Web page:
As a mom and organizer, I consistently have been able to organize my living space, my computer files, and office. It comes naturally to me. I enjoy the process. However, one mistake that I would make is by taking steps toward micro organizing my life. Organization does not need to be complicated! It is not wrong, but it does not always apply to every seasonal, every family, or every room.
How does this look?
I would alphabetize everything, my personal systems were multistep processes, and I liked to break everything down into their base categories. This makes me happy. Maybe it is cathartic in some ways. When I became a wife and mother, I noticed that my micro organization systems did not work for my spouse and no longer worked for my current season of life. Immediately, I did not look for solutions, but became frustrated with individuals lack of being able to follow my detailed processes. It was finally time for me to acknowledge my season of life and determine that having a sustainable process that allows my family to spend more time together is far more important to me!
The misconception exists and prevents others from moving toward organization for their home is that all organization must be completed in these complicated, micro organization processes. Now, if this works for you and your family, then that is great. If it does not or you are finding that your family, then this blog is for you.
There is another side to organizing. Have you seen it yet? It is called macro organizing, which can be simpler, more sustainable for many families.
How does Macro Organization work?
I love the use of fabric bins for organization in my home for my family. I literally have fabric or plastic bins in every room in my home. They are brilliant and have a lot of potential. How do these items play into Macro Organizing Systems?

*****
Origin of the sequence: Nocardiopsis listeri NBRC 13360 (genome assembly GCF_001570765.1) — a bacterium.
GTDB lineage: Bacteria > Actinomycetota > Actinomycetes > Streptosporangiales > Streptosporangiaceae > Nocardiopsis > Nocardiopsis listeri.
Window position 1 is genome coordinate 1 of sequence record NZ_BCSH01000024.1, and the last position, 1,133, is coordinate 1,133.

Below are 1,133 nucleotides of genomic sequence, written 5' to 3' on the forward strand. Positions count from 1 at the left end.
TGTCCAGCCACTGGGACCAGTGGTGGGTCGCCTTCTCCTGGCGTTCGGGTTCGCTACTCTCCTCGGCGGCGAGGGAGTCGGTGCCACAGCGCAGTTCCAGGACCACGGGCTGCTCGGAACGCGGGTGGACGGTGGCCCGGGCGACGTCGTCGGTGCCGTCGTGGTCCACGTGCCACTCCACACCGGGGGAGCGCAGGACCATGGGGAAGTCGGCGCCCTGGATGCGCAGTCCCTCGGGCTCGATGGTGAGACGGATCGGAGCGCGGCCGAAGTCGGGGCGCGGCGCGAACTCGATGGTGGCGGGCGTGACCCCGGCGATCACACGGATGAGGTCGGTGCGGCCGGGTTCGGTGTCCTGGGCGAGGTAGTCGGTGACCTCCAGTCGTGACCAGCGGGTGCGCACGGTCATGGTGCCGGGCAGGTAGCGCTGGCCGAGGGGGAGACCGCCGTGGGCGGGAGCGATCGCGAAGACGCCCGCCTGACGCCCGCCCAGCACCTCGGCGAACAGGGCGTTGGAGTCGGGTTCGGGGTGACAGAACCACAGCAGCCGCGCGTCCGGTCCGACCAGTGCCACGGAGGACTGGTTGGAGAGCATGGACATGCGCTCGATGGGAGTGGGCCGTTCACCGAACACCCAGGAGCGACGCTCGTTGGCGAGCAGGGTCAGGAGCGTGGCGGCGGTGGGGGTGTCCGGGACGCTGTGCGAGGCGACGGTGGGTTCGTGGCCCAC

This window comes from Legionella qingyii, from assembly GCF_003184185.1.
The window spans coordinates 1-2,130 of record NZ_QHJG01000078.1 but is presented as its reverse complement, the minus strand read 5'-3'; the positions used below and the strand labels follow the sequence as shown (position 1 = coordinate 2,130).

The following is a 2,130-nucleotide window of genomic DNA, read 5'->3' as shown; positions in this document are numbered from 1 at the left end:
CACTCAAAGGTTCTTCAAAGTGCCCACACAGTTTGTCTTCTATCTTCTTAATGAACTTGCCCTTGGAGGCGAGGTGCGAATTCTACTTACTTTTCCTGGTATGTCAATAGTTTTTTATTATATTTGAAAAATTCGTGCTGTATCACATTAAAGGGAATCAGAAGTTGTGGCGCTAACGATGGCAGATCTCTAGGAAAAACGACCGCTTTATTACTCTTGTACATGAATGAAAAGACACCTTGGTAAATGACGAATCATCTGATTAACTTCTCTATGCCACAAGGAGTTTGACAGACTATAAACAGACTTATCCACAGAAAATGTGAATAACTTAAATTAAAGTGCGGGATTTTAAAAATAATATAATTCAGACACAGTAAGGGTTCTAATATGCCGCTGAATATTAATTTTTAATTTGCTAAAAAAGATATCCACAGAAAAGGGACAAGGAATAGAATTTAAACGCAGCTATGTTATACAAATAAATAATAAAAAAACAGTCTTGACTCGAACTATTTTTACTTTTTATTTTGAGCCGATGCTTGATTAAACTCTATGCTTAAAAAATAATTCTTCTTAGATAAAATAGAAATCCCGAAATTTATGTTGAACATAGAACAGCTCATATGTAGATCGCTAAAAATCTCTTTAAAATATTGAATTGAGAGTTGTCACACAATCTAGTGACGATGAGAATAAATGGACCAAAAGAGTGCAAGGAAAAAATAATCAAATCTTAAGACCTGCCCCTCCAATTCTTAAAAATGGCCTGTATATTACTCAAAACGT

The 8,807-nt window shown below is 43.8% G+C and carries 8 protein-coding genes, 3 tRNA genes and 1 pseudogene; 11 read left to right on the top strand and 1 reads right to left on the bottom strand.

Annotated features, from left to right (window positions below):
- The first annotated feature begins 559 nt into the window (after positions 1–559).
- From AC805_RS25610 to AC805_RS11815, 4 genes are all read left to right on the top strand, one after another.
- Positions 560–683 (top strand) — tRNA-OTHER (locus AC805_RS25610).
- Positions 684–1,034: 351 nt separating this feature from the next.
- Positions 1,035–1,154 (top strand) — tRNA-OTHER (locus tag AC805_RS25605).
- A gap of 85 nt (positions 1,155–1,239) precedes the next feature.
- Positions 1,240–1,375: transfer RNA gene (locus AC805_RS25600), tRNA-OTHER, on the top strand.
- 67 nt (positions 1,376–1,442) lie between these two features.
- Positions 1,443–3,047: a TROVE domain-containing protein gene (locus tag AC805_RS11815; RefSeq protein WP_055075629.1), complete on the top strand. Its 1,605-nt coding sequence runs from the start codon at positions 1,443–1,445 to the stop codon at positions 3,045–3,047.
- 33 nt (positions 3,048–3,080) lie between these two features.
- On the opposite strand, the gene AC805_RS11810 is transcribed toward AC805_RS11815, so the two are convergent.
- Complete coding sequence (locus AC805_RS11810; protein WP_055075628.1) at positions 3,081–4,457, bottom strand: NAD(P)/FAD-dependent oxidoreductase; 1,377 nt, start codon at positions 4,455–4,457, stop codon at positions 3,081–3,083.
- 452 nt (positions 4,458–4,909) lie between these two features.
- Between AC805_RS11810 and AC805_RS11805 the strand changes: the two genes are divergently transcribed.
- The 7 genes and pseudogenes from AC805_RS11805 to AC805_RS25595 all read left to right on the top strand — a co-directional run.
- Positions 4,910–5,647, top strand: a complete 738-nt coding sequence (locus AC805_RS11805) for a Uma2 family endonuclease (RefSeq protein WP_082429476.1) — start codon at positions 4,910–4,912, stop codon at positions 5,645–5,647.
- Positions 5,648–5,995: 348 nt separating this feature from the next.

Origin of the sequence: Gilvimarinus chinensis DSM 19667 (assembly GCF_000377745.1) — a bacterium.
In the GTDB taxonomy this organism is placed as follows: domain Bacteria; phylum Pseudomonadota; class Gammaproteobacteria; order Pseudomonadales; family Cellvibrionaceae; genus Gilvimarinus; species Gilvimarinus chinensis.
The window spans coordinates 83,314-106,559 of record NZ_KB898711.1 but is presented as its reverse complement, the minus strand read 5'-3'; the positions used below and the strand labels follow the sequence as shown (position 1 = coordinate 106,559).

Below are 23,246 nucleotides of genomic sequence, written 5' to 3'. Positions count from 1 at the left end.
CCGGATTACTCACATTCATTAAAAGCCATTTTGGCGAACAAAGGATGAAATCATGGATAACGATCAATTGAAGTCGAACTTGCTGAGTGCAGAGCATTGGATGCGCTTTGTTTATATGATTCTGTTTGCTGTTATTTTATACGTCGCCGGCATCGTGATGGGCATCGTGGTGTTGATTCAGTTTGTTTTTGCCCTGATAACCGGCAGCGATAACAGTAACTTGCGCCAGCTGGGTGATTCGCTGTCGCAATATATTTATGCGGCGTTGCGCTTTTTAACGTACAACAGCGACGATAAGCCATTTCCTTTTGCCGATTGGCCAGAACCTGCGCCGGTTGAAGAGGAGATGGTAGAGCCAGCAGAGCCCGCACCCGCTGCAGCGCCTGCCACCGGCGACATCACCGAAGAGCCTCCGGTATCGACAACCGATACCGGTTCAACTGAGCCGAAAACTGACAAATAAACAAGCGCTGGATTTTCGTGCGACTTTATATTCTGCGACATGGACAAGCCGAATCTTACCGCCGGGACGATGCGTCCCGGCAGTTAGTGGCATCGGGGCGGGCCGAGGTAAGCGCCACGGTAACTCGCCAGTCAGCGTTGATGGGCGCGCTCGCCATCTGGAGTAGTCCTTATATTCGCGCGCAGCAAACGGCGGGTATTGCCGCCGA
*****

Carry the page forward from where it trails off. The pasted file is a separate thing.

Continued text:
So, in the “family room” area of my home, we have a cube organizer and 3 bins. These bins contain toys. They toys are not separated by specific type of toy, but contain their toys. It is easy to toss and go.
Another example of Macro Organizing is also with toys, but looks a little different. In my daughters room, we use different labeled bins to organize her toys. She has a bin of Legos, a bin of Barbie and Barbie accessories, a bin for dolls and doll accessories, and kitchen specific toys. The great thing about this process for toys is that I can pull out her kitchen bin for her to play kitchen. Once she is down with playing Kitchen, then we can easily put everything away and easily move onto the next game or activities.
How does this differ from micro organizing?
In the example above, I would have separated each “activity” bin by the specific categories with in each bin. For the Doll bin, I would have had separate containers for the dolls, for doll clothes, and for doll accessories. This can be challenging for my daughter to understand and follow, which leads to clutter and more parental involvement in picking up. Also, you would need to pull out 3 separate bins for play. This can also add to clutter.
In my bathroom, I have a bin for my make up and one for all of my hair tools. My hair tool bin includes brushes, curling irons, flat irons, etc. This is a Macro organization system. If it were to be organized in a micro organization system, I would have separated out the flat irons, the curling irons, and the brushes into separate bins. Not necessarily needed in this sense and not practical for the size of my bathroom.
I hope that today you have been inspired to organize the way that works for you and your family. It does not need to be complicated or costly. It can be simplistic to fit your lifestyle and season of life. This alone is the key to a sustainable, organized home.